7th August, 2011
8th August, 2011
9th August, 2011

Sunday 7th August, 2011

Road Sign photograph

Non Existent Animals Sign

Drop Cap e had a dawdling start today as we did not have a hugely long journey. Geoff got dressed and went to the restaurant for an enormous "truckie's breakfast" while Mac and I showered and had a light breakfast in the unit.

We continued along the Eyre Highway towards Eucla. So far the Nullarbor is not really as advertised, there are lots of trees. Apparently it is more treeless along the middle where the train line is. At any rate we will have seen both aspects.

Drop Cap uring the morning we passed a few more RFDS emergency landing strips, several more wildlife warnings, for camels, kangaroos and emus, but so far we have not seen hide, hair or feathers of any of them. Perhaps the camera-shy camels hide their heads behind bushes and camelflage themselves, and of course, everyone knows that kangaroos lie low in the daytime waiting for sundown when they head for the nearest road like lemmings to a clifftop. And emus look like bushes anyway so if they don't move you could easily mistake them. So we didn't see any.

Nullarbor photograph

The Nullarbor from Madura Pass

Drop Cap here have also been many small installations covered with solar cells which we guess to be Telstra radio relays. Either that or the power for air navigation beacons which are also at intervals along the road. We stopped for morning tea at Madura Pass Roadhouse. This is in a very different sort of scenery, a quite high (117 m above sea level) escarpment with an incredible view over the interminable plains. The scenery seemed to alternate sides today, very clear and treeless on one side and quite heavily wooded on the other.

Eucla Ruins photograph

The Old Telegraph Station, Eucla

Drop Cap fter this we drove on to have lunch at Mundrabilla, another roadhouse, then drove on towards Eucla. Eucla has a number of claims to fame, including being a historic site for the Telegraph service, the ruins of the Old Telegraph Station are slowly being swallowed by sand dunes nearby.

Eucla Dunes photograph

Sand Dunes, Eucla

Drop Cap e drove down towards the cliffs to see the ruins and walked over the dunes, quite hard going on very fine white sand. The ruins were quite evocative, you could see the relics of a former age, not that long ago, being obliterated by sand dunes like the Egyptian tombs.

Cross photograph

Rosemary and Mac at the Travellers' Cross, Eucla

Drop Cap e came back and visited two memorials close to the motel, the Travellers' Cross, a symbolic beacon with pioneer memorials on plaques. Then the memorial to the explorer Edward John Eyre, whose real memorial is the highway named after him.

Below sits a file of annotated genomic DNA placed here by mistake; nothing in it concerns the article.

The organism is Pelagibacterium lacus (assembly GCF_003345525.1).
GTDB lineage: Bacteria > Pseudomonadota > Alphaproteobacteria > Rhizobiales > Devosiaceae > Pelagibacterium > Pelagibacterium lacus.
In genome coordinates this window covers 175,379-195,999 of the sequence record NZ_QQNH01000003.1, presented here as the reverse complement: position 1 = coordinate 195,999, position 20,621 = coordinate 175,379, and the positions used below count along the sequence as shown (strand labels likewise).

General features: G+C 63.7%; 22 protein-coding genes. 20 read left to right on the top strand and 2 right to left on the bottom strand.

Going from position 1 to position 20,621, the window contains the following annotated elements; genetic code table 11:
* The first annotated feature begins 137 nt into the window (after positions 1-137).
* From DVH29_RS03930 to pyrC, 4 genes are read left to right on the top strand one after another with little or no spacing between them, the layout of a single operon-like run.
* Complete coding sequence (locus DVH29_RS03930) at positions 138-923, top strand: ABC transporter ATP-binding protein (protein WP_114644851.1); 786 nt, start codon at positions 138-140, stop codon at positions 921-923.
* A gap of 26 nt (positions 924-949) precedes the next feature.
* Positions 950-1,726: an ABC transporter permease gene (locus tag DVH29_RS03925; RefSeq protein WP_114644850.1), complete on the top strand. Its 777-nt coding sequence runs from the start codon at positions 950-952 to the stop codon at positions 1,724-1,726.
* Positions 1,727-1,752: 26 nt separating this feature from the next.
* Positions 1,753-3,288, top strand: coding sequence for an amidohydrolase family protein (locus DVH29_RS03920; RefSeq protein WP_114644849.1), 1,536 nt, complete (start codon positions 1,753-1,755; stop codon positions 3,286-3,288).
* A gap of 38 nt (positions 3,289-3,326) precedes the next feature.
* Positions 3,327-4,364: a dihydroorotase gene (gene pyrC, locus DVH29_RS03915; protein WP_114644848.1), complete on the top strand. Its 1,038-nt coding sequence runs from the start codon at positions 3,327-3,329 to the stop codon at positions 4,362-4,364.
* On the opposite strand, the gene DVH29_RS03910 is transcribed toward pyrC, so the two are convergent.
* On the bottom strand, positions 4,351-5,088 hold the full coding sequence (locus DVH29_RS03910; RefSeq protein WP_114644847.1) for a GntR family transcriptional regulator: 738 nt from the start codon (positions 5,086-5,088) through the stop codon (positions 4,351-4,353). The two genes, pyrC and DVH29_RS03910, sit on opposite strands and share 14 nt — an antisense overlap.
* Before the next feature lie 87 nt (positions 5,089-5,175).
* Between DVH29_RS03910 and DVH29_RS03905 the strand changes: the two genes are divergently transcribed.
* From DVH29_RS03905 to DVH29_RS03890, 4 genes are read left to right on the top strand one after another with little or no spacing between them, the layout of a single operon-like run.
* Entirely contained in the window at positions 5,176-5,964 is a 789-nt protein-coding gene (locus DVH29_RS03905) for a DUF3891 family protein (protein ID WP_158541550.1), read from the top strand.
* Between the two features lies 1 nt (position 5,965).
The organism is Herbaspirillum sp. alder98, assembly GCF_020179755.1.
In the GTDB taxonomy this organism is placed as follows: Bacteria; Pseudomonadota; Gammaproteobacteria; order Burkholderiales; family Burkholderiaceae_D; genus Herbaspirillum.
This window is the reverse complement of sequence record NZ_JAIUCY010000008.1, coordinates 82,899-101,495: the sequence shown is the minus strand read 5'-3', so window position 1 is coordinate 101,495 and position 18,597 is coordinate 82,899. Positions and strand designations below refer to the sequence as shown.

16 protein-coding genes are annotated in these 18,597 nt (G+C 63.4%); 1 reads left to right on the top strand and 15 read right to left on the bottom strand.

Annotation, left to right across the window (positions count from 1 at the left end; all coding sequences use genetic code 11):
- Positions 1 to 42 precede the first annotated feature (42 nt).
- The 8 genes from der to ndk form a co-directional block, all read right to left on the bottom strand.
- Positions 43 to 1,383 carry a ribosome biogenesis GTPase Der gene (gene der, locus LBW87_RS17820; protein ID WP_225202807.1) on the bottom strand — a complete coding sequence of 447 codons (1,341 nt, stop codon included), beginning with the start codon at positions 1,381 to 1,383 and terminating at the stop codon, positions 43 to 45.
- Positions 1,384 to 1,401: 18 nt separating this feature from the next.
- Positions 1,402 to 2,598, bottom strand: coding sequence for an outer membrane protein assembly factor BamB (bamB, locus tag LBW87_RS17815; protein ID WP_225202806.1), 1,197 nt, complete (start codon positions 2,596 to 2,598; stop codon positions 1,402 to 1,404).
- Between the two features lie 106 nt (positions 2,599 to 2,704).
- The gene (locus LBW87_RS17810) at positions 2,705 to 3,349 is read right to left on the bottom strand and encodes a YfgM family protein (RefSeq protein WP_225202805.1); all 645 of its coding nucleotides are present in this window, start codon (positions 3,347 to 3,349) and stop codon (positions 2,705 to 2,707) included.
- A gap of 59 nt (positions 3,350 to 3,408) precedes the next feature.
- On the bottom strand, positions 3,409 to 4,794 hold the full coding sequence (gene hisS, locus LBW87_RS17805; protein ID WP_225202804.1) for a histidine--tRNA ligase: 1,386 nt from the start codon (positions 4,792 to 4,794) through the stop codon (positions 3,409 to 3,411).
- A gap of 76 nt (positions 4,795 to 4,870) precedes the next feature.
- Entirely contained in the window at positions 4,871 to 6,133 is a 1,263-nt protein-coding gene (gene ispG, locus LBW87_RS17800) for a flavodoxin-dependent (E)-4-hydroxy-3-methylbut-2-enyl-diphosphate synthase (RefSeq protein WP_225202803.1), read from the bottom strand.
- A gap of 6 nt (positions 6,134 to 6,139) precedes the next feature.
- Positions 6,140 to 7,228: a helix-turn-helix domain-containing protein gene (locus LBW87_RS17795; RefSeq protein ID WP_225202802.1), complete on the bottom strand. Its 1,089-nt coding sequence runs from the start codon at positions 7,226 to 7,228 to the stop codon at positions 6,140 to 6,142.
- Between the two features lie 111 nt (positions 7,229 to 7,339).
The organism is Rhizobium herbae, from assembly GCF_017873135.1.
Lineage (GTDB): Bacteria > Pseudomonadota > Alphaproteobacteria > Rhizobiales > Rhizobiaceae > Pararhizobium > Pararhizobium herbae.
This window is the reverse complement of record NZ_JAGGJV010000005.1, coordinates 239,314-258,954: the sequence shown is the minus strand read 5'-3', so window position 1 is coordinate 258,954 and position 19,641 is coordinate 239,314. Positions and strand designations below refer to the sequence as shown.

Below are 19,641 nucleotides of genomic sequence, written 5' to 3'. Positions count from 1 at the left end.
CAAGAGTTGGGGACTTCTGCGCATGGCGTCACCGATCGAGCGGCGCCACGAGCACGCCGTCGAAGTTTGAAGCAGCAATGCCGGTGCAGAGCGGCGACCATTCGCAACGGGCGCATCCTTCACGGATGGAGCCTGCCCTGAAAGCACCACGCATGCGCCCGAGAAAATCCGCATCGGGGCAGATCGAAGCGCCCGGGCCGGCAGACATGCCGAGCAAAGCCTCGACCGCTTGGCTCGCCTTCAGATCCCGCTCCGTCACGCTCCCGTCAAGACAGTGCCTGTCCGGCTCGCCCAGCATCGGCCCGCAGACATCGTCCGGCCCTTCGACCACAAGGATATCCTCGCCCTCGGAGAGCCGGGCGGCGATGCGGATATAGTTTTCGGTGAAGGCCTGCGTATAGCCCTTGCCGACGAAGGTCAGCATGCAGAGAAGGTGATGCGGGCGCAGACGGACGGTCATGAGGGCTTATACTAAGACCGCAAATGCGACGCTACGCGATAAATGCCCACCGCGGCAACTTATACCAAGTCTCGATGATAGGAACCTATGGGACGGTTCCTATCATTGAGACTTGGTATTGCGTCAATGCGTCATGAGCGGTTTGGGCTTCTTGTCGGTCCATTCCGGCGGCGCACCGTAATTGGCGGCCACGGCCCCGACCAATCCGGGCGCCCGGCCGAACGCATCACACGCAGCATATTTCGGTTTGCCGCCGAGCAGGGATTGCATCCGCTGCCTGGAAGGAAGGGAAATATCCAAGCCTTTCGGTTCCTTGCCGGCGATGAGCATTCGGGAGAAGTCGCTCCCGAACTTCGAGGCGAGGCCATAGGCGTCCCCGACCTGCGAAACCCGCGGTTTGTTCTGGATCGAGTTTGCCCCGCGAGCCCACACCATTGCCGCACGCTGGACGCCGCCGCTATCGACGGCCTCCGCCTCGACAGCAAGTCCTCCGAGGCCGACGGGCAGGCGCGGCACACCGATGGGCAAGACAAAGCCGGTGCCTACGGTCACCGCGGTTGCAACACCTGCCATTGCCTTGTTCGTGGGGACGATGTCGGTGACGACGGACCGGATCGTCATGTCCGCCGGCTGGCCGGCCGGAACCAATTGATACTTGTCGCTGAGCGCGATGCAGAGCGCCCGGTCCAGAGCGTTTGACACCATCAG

The Eucla Hotel-Motel seems quite good. We have a triple room with three singles like at Cocklebiddy, but much more spacious. They have both a cafe and a restaurant as well as a bar. I just hope I can get something not too high in points tonight after last night's mixed grill which was piled high on the plate and dripping off the edges (literally). These country meals are really big enough for two but I don't think they would take kindly to us sharing. See what happens.
Our meals were very disappointing actually, the restaurant was well presented but had run out of half the menu and our choices were ill-prepared, cold and gristly. And very expensive as everything across the Nullarbor has been. And WA generally. In retrospect, we considered Eucla to be the worst meal we had on the whole trip across four states!

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Monday 8th August, 2011

Cliffs photograph

Cliffs over the Great Australian Bight, near Eucla

Drop Cap e got away early, about 7:30 in the freezing dawn. It was so cold that it activated a warning light on the dashboard which Mac didn't recognise. On looking it up in the manual it turned out to be a frost warning which came on at temperatures between 0 and 4 degrees.

Roadhouse photograph

At Nullarbor Roadhouse

Drop Cap e started finding photo op lookouts soon after the border which took us to the cliffs with wonderful views of the Great Australian Bight. We explored three of them without seeing any whales, but the sea was gorgeous and the cliffs quite rugged. We lost three quarters of an hour changing from Central Western Time to SA Central Time (I think that's what the zone is called), so our meals were a bit out of order.

Roadhouse photograph

At Nullarbor Roadhouse

Drop Cap e pulled into Nullarbor Roadhouse for morning tea. This is quite an extensive (and VERY expensive) operation. Mac filled up with petrol at $1:98 per litre! They have an airstrip with a couple of small aeroplanes which take 30 minute whale watching flights. It would have been good today, but we resisted.

Whales photograph

Whales at Head of Bight

Drop Cap he highlight of the day beyond question was the Head of Bight Whale Watching Platform. This is a very well organised operation and cost us $10 each which was worth every penny! We walked down a sloping boardwalk which took us to a viewing platform right at the edge of the cliffs where you could look down to see lots of southern right whales disporting themselves with their calves in the rolling azure waves.